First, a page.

5 Sci Fi Predictions That Will Become A Reality In The Next Decade

It’s easy to forget how many technologies we take for granted today that were predicted by science fiction books and movies.

We may not have commercial shuttles to the Moon, but remember the tablet computers used by the scientists in 1969’s 2001: A Space Odyssey? 

We may not have hoverboards, but we definitely have the video calls and wearable tech, in the form of FaceTime and Zoom conferences, FitBits and Smart Watches, that distinguished the 2015 of Back To The Future II, released in 1989. 

And could there be a more clear precursor to Alexa and Siri than the voice-activated computer in Star Trek: The Next Generation and countless books that portended machine AI? A forerunner for the cellular telephone than the original Star Trek communicator? Early phones even flipped open; designers openly admitted they used the handheld communicators from the 1967 TV series as inspiration!

The lesson—don’t count out the imaginations of sci fi writers or the great sci fi books to drive invention. Here are five sci fi predictions that will become a reality in the next decade.

1. Driverless Cars

The 1990 Schwarzenegger vehicle Total Recall, directed by Paul Verhoeven from an adaptation of a Philip K. Dick story, had plenty of cheeky comedy, but perhaps none more funny than “Johnny Cab,” the self-driving cab with the friendly animatronic dummy in a chauffeur cap who made inane smalltalk and whistled off-key, just like a real cab driver. 

Of course, Johnny Cab was ill-equipped to handle the classic action movie trope where the escaping hero, baddies in hot pursuit, jumps into a cab and orders the cab driver “Drive!” “I’m sorry, could you repeat the destination?”

It’s no secret, however, that autonomous cars are well on their way. Tesla leads the market in autonomous vehicle capability. Self-driving cars technically work, with models having been tested by Uber (supervised by human operators in the front seat, of course).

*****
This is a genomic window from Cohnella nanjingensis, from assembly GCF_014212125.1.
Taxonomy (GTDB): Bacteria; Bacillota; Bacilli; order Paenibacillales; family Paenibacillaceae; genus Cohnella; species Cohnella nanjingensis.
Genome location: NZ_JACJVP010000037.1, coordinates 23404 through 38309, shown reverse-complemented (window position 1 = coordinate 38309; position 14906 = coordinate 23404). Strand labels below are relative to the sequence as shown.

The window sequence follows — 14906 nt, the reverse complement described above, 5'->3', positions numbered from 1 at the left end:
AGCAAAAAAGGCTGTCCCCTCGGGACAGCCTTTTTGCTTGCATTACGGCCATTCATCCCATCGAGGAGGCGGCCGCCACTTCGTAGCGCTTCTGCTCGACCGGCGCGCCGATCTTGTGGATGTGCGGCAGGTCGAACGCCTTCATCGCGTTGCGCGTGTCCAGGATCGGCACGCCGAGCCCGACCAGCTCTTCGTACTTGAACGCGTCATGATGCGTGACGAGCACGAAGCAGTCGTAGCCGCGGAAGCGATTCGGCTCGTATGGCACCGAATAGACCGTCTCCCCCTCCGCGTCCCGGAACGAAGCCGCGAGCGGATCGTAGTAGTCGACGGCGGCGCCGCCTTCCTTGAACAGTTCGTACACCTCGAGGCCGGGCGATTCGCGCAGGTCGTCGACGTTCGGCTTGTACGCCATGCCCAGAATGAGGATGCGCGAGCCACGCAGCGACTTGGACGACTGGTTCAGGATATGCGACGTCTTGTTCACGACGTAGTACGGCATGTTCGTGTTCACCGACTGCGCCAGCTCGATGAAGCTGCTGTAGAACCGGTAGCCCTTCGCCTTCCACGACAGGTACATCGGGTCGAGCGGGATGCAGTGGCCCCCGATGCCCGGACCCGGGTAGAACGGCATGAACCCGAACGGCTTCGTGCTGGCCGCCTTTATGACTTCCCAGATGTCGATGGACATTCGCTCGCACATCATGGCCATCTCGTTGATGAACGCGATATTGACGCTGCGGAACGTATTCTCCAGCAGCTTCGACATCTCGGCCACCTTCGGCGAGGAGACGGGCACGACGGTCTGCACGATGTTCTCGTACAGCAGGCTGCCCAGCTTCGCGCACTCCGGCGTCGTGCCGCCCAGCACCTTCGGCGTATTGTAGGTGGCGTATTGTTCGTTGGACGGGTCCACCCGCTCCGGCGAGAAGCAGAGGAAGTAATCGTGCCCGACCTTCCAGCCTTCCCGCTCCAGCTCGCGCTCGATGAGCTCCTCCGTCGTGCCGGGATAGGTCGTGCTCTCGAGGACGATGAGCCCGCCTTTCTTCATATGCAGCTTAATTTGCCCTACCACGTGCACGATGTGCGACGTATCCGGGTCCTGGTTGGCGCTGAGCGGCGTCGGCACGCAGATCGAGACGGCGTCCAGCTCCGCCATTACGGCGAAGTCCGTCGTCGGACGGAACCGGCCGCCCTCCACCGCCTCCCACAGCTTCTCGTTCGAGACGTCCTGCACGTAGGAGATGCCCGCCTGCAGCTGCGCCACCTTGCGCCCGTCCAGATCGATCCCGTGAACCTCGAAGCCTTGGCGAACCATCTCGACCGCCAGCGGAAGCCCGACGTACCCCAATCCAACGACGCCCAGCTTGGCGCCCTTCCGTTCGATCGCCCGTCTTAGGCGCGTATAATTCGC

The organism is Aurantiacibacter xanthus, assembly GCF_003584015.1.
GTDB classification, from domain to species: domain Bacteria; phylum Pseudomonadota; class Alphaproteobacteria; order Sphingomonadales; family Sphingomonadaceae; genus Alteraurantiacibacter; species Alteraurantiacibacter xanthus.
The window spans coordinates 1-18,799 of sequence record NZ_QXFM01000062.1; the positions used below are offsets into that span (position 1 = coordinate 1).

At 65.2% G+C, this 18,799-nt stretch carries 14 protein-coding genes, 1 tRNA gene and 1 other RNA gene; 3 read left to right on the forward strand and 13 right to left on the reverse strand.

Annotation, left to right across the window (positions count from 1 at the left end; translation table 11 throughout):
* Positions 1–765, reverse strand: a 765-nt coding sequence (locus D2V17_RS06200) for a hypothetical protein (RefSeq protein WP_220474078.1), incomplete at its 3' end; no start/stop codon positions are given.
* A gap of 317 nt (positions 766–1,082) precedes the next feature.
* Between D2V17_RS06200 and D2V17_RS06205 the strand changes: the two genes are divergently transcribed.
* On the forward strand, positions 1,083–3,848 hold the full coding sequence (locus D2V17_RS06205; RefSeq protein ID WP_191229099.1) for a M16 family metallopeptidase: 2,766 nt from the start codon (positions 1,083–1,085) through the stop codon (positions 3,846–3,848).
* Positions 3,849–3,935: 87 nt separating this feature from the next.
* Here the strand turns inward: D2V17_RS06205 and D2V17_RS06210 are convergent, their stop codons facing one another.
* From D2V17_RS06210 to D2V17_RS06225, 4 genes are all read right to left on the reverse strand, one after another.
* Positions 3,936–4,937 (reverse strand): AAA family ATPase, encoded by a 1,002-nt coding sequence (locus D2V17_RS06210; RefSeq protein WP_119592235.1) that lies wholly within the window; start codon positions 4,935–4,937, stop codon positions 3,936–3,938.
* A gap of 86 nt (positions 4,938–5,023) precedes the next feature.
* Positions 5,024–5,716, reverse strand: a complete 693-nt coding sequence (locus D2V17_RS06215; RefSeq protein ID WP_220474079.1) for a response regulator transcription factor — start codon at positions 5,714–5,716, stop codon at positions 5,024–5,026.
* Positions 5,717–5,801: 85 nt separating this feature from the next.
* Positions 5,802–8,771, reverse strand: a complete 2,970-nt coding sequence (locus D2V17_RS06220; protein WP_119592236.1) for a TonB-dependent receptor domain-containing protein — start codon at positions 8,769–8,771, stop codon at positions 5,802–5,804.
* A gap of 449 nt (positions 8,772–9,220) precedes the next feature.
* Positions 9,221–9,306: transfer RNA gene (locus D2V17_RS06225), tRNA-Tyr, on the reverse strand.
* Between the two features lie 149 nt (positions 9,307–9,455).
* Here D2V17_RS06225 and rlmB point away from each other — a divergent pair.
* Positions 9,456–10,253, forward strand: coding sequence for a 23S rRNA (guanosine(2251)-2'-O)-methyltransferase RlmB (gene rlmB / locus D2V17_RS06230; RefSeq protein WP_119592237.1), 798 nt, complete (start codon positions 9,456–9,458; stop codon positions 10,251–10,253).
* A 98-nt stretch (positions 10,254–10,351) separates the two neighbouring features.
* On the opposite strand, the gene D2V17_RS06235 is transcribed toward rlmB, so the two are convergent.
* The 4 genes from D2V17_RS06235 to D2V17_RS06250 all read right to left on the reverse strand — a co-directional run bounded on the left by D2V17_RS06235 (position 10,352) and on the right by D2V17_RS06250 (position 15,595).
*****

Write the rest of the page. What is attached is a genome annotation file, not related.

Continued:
What’s keeping them from the market? Nagging safety questions. There have been fatal accidents, and ethical questions worthy of a Dick novel remain about whether a self-driving car would make an ethical decision when faced with the choice of colliding with a pedestrian or another vehicle.

For the time being, however, the technology tantalizes us with the prospect of a completely reimagined transportation paradigm—cars that park themselves in massive suburban parking lots, summoned for pickup with the tap of a smartphone; long road trips where you can settle into a good book, watch a movie, or take a nap while the car does the hard work. 

2. Immersive VR

Ernest Cline’s 2011 novel Ready Player One, adapted for the screen by Steven Spielberg in 2018, centers on a society that escapes a post-apocalyptic wasteland and into a virtual-reality dreamland. In 2020, it’s hard to imagine our society devolving into an unbearable post-apocalyptic wasteland--kind of, not really.

Of course, VR headsets by companies like Oculus have been on the market for years, with over a dozen games and “experiences” already available. Basically, we’re in the VR equivalent of the era of Duck Hunt and Super Mario Bros for Nintendo.